In the 1970s and 1980s, you get more poly/cotton blends, which last a long time but after years of wash and wear, can be quite thin, even “burnt out” — that’s the inspiration for tri-blend (poly, cotton, rayon) and paper-thin burnout type tshirts that were an American Apparel staple in the 2000s. (A good source of tshirt tags and era identification is defunkd — most 70s and 80s graphic tees printed on a handful of blank brands like Screen Stars (Fruit of the Loom) or Jerzees (Russell Athletic).) These shirts still run small, relatively; they may stretch, but it’s not uncommon to find tagged XLs that measure 20 or 21 inches across the chest (modern XLs can be 23 or 24 inches across).
The 1990s saw a lot more of the dry-feel, cotton shirts like Fruit of the Loom’s tshirts tagged “Heavy.” You still see a good number of these in thrift shops. Their dimensions will be more wearable in a modern context, but it’s still good to know how you want a shirt to fit, regardless of tagged size, and buy accordingly.
An early example of a printed tshirt–Life Magazine, 1942.
Sources for Vintage Printed Shirts
Shop Better Vintage Shops Online
The good news is, more and more vintage shops have an online presence, whether that’s true ecommerce or social media. The bad news is that the same market demand that makes ecommerce possible also drives prices up. You’re paying for the dealer’s time spent hunting and photographing/listing, and sometimes competing with demand from collectors, sometimes driven up by celebrity or designer association. Some of my favorite online sources to browse include Wooden Sleepers (really amazing older shirts), DC’s Joint Custody (especially good for rap and hardcore band shirts), Beacon’s Closet (not the best selection but low-ish prices), and Vintage Sponsor (mostly 90s). Some vintage sources on Instagram: Matt Smith (also sells at markets around Atlanta), Cee Blues (a Richmond shop), and Deep Cover (mostly 90s), and Procell in NY.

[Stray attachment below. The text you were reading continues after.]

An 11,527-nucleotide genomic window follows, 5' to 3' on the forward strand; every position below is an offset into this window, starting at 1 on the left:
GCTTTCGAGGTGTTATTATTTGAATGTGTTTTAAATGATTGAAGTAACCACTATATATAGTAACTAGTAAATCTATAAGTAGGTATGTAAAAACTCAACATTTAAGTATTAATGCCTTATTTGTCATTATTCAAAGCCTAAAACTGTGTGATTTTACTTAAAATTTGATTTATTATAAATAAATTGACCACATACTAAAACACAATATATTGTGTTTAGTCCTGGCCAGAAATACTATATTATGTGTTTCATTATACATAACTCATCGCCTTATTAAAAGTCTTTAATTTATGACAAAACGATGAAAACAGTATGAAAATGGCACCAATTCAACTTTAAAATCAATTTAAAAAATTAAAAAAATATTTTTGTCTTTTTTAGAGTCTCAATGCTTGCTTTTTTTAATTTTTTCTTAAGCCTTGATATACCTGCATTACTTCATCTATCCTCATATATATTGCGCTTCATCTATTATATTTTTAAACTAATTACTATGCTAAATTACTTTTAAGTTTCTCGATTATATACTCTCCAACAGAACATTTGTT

Shop Better Vintage Shops in Person
Many vintage shops will have racks of tshirts — if there’s no collector demand, it may not be worth their time to put them online. Flea markets can also be good sources, whether it’s Pasadena’s famous Rose Bowl Flea or your local weekly or monthly market.
Get to Know a Vintage Dealer
In my experience, while vintage dealers can be a little guarded, especially about sources, but they love to talk vintage. If you shop at flea markets and become friendly with dealers, they may be able to help you find specific shirts you’re looking for, either while picking or from other dealers.
Thrift Heavily or Ebay
Thrift and secondhand shop tshirt racks are overflowing with recent used, rather than vintage, tshirts. Even if older, cooler stuff makes it to thrift, eagle-eyed pickers often get to it first. That doesn’t mean gems don’t hide among the detritus, though. Are you likely to find a 70s Stones tee shirt among the family reunion tees? No. But there’s always a chance.
You can also browse eBay, Depop, Poshmark, and Etsy; these markets are crowded with new “vintage” shirts, but filters and time can reveal some well-priced finds.
A vintage Rutgers shirt (est 1960s) from Cee Blues.
A vintage PE shirt at Joint Custody.
90s Cranberries shirt from Matt Smith/Rebels and Rogues.
Vintage Coast Guard shirt at Wooden Sleepers.
An REM shirt from Vintage Sponsor.